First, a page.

Review | The Sins Of Sor Juana: a nifty combination of religious and poetic fervor

Ten Thousand Things Theater; various venues (check the TTT website), through June 9

Sun Mee Chomet and Thallis Santesteban in THE SINS OF SOR JUANA. Photo by Paula Keller.

Sor Juana Inés de la Cruz was a gifted poet in Nueva España (as México was called in the olden days). Born a bit too late to be part of the Spanish Golden Age (Lope de Vega, Miguel de Cervantes, et al) she nevertheless occupies a solidly preëminent place in Mexican culture. An autodidact, de la Cruz spoke Latin, Greek, Nahuatl (the language of the Aztecs) and had access to an extensive private library. She managed to combine deeply felt religious fervor and powerful poetic intensity. “Beautiful words are all I have to give.”

The Sins Of Sor Juana (at Ten Thousand Things Theater, through June 9; various venues; check the TTT website) is her story.

I found the play (by Karen Zacarías; the program provides no info whatsoever about Ms. Z) garbled. Or maybe I’m garbled. This is quite possible. It took me a long time to figure out that Juana’s failed betrothal to the (unseen) Don Fabio, and her passionate love for the bastard Silvio, as enjoyable and funny as it is, was a flashback, the catalyst to her religious conversion. Once I figure this out, the play was a pleasure.

Juana lived in a convent (now a shrine), wrote poetry, works of philosophy. Her rooms became a salon for the Mexican intelligentsia. She ended up earning the enmity of the Bishop (as portrayed in The Sins Of Sor Juana). He forced her to give up her books and her work, which she obediently did. Juana Inés died young, age 46, from bubonic plague contracted from her fellow nuns.

The Sins Of Sor Juana, like all TTT plays, has almost no production elements – no lights, minimal sets and props, threadbare costumes. And sky-high acting chops. The cast is close – you could reach out and touch them – and this lends the proceedings a wonderful intensity. The Sins Of Sor Juana features many of the usual TTT suspects: George Keller, Sun Mee Chomet, Ryan Colbert. Added to them are newcomers (new to me, anyhow) Ava Saunders, Jason Rojas, Pedro Bayón. All are terrific.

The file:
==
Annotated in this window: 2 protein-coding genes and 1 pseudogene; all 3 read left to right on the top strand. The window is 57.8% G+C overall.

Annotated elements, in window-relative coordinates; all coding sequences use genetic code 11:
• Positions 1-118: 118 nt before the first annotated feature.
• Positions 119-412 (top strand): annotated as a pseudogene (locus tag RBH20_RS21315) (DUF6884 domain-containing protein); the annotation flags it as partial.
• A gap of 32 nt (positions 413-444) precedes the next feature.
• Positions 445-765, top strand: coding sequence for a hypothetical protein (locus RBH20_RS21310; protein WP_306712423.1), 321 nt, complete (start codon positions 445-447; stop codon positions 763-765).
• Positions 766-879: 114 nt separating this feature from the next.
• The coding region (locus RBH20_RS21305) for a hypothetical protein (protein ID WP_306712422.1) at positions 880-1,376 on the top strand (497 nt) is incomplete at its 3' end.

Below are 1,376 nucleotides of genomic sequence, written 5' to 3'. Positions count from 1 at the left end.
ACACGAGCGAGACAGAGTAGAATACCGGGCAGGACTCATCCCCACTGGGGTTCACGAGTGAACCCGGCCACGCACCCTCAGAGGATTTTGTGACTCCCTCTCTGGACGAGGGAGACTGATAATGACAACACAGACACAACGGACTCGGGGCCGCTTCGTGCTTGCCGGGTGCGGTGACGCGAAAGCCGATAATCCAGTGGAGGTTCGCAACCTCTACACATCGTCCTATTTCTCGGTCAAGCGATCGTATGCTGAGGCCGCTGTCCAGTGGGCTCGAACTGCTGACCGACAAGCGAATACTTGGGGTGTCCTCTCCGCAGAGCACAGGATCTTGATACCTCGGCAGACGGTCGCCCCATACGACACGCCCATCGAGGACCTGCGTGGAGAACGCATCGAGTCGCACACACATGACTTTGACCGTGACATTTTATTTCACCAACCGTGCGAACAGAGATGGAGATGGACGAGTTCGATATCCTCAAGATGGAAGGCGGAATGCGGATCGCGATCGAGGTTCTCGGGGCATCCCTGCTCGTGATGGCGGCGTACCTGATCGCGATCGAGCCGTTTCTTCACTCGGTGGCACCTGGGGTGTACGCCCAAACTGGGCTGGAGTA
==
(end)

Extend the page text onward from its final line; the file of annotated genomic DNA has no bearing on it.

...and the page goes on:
And Thallis Santesteban as Juana. Santesteban’s work is marvelous, intelligent without being strident, sensitive without being goopy, absolutely devoid of self-pity. Juana gives up something ephemeral – love – for something as vague – religiosity. Santesteban makes this choice logical and life-affirming. Brava.

And, saving the best for last, the incidental music by Robert Everest truly thrills. Everest is an outstanding guitarist and has a fabulous feel for the play’s música latina. Everest plays the best, bar none, version of “Cielito Lindo” I have ever heard. It’s in the pre-show music. Don’t miss it.

John Olive is a writer living in Minneapolis. His book, Tell Me A Story In The Dark, about the magic of bedtime stories, has been published. John’s The Voice Of The Prairie has been performed 100 plus times and ditto Minnesota Moon and his adaptation of Sideways Stories From Wayside School. His The Summer Moon won a Kennedy Center Award For Drama. John has won fellowships from the Bush Foundation, The McKnight Foundation and from The National Endowment For The Arts. Please visit his informational website.



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